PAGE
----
Macedonia reassures EU of its will to reform and solve name dispute August 16, 2010Posted by Yilan in Macedonia.
Tags: EU, Macedonia, Stefan Fuele
Macedonia officials on Tuesday (27 July) in Brussels promised the EU that Skopje will speed up stalled reforms and unblock the political dialogue in the country.
During the seventh Stabilisation and Association Council, the main annual framework for political dialogue between the two sides, Macedonia reassured the EU of its genuine will to resolve the name dispute with Greece.
In November, Macedonia received the green light to start membership talks with the EU based on the implementation of nine reforms, conditions posed by the EU Commission last summer. But the opening of the negotiations was stopped by the ongoing name dispute with Greece.
Athens fears the name “Republic of Macedonia” may imply territorial claims over the Greek province Macedonia and wants the country to change its name by adding a geographical determinant that would make a difference between the Greek province and the state. Athens has blocked its neighbour’s applications for membership in Nato and the EU over the issue.
The two countries have been unable to reach an agreement since 1995 when they started bilateral talks under UN mediation. Lately, talks between Athens and Skopje have intensified, raising hopes the dispute may come to an end.
In addition to the name problem, there was concern at the beginning of year that reforms may slow down following the EU commission’s positive assessment in 2009 allowing Macedonia to start membership talks.
EU enlargement commissioner Stefan Fuele on Tuesday said the meeting took place at an important time and that he was “looking for answers on whether the reform pace has slowed down or not.” Macedonia managed to reassure its EU partners that there is a “regained momentum in the reforms”, he added.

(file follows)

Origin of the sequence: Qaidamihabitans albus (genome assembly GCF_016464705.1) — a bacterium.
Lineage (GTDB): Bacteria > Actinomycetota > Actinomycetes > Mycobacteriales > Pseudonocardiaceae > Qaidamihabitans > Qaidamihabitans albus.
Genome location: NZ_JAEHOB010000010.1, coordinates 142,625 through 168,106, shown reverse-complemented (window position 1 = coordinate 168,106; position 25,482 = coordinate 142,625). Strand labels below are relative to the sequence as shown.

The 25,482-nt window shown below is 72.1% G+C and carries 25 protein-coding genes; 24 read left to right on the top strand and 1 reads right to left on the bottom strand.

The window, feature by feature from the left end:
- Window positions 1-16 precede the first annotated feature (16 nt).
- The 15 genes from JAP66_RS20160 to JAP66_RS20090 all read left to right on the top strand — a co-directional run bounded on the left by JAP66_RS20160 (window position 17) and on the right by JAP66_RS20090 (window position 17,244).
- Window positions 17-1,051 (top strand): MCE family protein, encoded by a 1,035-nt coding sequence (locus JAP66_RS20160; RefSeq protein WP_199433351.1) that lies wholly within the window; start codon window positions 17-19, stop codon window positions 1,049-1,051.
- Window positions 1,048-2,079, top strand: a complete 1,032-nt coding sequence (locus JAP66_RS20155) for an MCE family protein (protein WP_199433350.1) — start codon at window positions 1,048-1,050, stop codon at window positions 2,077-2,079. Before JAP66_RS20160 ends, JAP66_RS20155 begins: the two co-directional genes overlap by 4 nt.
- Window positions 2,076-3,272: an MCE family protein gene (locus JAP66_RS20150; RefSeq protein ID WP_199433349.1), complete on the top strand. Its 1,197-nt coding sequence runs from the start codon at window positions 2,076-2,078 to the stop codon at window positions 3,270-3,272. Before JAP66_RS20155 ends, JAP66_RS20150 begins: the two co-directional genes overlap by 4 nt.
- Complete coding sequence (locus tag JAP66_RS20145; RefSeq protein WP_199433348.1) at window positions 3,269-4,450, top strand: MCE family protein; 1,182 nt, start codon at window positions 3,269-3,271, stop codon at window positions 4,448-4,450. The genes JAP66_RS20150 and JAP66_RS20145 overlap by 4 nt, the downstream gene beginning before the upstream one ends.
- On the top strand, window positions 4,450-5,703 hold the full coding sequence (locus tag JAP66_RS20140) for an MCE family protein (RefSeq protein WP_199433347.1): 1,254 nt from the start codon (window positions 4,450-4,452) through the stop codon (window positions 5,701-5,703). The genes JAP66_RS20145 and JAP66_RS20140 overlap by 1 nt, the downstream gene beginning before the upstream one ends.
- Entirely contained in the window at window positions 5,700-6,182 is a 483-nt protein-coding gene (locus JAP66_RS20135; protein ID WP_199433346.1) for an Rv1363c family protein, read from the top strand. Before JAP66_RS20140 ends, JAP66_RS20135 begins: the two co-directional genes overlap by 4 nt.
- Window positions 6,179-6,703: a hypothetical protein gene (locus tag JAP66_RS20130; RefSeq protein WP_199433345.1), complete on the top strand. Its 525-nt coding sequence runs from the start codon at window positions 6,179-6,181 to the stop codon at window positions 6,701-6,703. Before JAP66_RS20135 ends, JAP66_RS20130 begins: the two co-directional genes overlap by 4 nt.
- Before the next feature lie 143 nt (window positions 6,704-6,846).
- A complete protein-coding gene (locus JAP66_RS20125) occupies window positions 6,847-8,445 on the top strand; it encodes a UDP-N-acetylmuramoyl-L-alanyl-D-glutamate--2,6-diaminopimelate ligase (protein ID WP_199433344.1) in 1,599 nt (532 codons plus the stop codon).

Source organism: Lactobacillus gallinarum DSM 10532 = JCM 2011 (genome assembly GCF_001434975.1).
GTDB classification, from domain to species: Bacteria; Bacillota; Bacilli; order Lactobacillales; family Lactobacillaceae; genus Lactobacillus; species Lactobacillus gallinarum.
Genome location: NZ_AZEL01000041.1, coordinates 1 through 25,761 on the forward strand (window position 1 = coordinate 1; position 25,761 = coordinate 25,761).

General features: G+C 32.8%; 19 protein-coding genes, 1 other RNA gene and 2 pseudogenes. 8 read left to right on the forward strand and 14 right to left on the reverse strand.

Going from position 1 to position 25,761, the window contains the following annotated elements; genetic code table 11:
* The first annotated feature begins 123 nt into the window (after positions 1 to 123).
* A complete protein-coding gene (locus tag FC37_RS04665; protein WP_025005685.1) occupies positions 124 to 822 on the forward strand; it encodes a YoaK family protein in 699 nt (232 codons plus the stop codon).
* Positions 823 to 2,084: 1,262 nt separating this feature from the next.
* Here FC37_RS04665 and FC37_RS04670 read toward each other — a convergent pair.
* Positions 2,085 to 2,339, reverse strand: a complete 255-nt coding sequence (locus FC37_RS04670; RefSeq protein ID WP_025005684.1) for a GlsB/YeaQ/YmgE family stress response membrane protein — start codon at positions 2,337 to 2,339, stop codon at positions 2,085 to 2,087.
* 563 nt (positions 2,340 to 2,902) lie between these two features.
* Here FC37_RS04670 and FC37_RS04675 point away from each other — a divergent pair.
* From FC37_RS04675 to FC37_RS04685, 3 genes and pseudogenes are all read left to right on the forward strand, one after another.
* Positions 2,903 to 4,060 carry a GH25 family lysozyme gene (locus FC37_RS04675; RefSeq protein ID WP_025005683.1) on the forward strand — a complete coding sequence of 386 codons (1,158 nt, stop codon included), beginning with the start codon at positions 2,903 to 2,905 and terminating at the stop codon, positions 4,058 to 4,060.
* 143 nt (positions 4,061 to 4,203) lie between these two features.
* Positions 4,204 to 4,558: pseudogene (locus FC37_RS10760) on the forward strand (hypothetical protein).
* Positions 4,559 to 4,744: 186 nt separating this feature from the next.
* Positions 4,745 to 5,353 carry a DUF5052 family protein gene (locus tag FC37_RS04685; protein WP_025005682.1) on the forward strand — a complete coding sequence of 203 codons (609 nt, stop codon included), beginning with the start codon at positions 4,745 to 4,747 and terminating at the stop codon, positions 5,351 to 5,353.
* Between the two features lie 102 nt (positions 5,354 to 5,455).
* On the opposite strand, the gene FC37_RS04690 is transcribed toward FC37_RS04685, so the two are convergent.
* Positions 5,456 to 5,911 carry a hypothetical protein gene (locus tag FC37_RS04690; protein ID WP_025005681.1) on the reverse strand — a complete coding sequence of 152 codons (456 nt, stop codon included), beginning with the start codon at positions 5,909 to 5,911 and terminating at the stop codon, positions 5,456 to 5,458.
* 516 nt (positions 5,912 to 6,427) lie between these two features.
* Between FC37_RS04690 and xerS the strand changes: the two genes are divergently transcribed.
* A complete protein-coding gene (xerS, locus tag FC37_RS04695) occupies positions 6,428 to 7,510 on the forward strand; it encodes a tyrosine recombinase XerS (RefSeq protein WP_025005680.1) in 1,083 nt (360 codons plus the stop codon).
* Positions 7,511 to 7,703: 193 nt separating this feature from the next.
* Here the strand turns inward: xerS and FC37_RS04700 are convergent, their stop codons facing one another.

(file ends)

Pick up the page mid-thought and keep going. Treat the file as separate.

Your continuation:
He expressed hope that the political dialogue between the ruling party and the opposition will resume. During the last two weeks, the deputies in Skopje failed to find an agreement on the parliament’s Rule Book, which has been causing problems for the functioning of the legislative body for a long time.
In June, Macedonian Prime Minister Nikola Gruevski promised Mr Fuele to do his best to see through agreement on the rules and to start a genuine political dialogue, something which is still lacking in the country.
Mr Fuele listed five more problematic areas including the politicised public administration, the judiciary’s lack of independence, the insufficient fight against the corruption, human rights issues concerning vulnerable groups like the Roma and the problematic business environment where poor legislative security prevents foreign investment.
The Belgian Presidency, represented by foreign minister Steven Vanackere, expressed hope that the name issue with Greece will be resolved before the end of 2010. This would allow Belgium to put the opening of membership talks with Macedonia on the EU agenda.
Mr Vanackere stressed that his optimism stems from the fact that both Greece and Macedonia are showing political will to end the name dispute.
“This is in the interest of everybody. When the apple is ripe it falls from the tree”, he said, adding that Belgium has a modest role in the dispute where the solution has to come from those who are involved in it.